Almost 60% of food experts at the European Food Safety Authority (EFSA) have some kind of link with the companies that they are tasked with regulating, according to a new report.
The investigation, by the Corporate Europe Observatory (CEO) and freelance journalist Stéphane Horel, says there are “major loopholes in EFSA’s independence policy”, given that a large number of its experts have connections – such as consultancy contracts or research funding – with the agencies that they investigate.
The report, called Unhappy Meal: The European Food Safety Authority’s independence problem, argues that the body in charge of EU food safety has failed to apply new rules to the assessment of its experts, missing wider conflicts of interests in the panels.
Main author Stéphane Horel said, “We were shocked by our findings. Even without checking for undeclared interests, the number of conflicts of interest in this agency is very worrying. Experts with conflicts of interest dominate all panels but one.”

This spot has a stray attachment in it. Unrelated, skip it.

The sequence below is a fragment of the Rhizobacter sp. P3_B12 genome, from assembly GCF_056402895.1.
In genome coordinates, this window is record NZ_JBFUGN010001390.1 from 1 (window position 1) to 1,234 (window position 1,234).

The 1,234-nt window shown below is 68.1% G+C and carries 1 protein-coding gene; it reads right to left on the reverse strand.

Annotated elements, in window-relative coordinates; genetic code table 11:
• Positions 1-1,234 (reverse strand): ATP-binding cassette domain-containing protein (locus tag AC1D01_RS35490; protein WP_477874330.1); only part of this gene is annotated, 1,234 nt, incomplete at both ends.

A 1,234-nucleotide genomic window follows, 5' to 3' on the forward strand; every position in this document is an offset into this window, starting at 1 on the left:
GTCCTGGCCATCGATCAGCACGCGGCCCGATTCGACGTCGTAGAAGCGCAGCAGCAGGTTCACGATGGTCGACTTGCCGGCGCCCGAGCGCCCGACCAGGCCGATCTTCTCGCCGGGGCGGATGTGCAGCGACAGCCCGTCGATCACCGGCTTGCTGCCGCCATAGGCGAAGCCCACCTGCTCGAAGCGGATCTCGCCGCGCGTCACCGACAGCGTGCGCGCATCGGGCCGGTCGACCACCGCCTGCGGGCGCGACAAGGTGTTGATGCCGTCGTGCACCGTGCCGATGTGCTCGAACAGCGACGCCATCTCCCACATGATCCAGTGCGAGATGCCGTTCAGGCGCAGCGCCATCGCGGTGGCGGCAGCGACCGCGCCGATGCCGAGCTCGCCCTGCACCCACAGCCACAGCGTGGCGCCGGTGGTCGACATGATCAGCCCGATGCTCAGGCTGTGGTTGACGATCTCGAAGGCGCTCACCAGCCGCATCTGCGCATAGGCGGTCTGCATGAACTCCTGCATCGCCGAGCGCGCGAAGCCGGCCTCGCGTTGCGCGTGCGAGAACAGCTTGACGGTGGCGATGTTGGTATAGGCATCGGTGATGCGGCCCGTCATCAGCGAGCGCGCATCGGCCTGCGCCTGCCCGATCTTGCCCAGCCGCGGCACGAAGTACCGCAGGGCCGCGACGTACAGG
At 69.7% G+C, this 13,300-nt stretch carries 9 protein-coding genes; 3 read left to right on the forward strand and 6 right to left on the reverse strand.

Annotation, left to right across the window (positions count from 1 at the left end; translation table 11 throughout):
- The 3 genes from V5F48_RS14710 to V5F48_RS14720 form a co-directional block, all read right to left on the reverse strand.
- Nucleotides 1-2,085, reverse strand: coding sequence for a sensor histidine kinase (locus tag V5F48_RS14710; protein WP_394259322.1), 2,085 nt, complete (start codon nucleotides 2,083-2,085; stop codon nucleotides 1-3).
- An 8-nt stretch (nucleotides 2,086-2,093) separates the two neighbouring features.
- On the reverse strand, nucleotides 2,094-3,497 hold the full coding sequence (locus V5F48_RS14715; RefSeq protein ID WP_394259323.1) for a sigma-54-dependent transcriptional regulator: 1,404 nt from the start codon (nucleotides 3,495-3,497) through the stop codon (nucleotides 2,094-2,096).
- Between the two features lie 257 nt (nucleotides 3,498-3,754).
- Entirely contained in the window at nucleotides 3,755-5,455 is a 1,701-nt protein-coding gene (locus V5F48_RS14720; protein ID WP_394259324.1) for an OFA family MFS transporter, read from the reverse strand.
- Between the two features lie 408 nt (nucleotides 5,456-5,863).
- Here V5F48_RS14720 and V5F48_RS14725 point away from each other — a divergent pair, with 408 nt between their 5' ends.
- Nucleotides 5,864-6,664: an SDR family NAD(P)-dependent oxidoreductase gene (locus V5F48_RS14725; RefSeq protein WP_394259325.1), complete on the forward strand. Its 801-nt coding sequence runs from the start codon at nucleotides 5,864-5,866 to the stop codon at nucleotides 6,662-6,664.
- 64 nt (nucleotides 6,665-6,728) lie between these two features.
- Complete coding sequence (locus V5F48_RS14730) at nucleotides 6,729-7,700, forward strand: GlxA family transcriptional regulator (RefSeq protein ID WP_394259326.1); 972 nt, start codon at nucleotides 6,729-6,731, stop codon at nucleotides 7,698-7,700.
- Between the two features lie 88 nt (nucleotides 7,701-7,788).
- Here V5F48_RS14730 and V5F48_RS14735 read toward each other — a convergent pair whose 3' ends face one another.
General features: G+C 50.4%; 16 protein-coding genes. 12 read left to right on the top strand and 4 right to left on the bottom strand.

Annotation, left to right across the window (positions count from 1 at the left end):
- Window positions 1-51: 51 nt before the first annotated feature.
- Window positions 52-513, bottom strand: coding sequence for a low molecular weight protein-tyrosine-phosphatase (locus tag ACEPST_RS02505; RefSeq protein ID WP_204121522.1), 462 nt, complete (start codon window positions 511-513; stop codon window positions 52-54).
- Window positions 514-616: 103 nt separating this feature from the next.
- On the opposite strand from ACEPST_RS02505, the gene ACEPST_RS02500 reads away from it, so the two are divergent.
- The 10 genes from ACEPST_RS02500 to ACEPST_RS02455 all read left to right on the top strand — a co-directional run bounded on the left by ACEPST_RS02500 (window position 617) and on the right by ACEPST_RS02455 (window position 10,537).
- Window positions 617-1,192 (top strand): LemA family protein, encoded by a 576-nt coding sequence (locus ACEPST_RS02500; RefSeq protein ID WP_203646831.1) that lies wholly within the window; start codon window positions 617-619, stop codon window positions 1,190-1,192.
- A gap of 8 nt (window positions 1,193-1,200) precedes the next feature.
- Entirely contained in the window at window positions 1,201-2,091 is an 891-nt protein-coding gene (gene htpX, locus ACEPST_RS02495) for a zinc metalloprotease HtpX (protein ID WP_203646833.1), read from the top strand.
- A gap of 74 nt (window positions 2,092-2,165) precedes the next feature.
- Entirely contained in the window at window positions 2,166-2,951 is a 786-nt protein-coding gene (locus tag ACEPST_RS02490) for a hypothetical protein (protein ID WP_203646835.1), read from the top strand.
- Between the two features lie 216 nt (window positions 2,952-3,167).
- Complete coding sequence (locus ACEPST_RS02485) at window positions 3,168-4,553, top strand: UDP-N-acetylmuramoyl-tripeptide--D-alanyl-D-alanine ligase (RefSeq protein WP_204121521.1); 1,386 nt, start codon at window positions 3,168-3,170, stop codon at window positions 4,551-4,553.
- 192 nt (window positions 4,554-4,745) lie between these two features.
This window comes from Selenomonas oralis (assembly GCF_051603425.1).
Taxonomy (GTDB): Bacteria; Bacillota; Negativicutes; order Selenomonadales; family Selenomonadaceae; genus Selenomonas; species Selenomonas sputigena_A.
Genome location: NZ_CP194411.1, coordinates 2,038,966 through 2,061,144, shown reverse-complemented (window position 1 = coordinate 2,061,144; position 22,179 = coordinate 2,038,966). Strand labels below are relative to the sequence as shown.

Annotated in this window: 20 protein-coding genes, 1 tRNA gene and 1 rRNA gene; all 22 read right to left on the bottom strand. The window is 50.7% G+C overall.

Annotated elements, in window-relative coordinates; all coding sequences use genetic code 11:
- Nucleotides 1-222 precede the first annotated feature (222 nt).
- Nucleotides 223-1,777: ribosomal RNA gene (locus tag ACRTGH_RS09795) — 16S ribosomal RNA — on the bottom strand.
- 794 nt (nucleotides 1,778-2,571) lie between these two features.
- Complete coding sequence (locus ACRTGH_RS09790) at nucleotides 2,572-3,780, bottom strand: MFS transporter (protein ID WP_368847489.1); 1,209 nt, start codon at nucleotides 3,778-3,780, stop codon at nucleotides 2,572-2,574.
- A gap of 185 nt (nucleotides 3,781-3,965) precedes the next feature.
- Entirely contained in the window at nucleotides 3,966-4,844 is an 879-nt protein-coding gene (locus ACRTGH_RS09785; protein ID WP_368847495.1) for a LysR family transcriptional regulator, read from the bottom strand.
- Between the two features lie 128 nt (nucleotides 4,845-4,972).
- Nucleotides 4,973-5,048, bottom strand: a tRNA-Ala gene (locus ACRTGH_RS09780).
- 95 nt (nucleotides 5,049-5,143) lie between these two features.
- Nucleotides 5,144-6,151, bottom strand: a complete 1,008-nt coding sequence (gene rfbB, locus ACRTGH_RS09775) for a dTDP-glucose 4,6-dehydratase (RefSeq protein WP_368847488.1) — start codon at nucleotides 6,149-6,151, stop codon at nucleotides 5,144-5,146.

EFSA deals with issues concerning food additives, labelling, packaging, GMOs and pesticides. It was involved in the assessment of the horsemeat scandal and analysed the threat posed by pesticides to pollinator insects.
Martin Pigeon, researcher and campaigner at CEO, added, “Despite indications of a new willingness to tackle the problem, EFSA seems not to have learnt from its previous mistakes
“EFSA is also paying the price of EU and national research policy flaws but it should not use this as an excuse to allow such a situation to persist. It must defend the public interest.
“We hope this report is an eye-opener on the necessity to defend public research integrity from the threats posed on public health by industry influence.”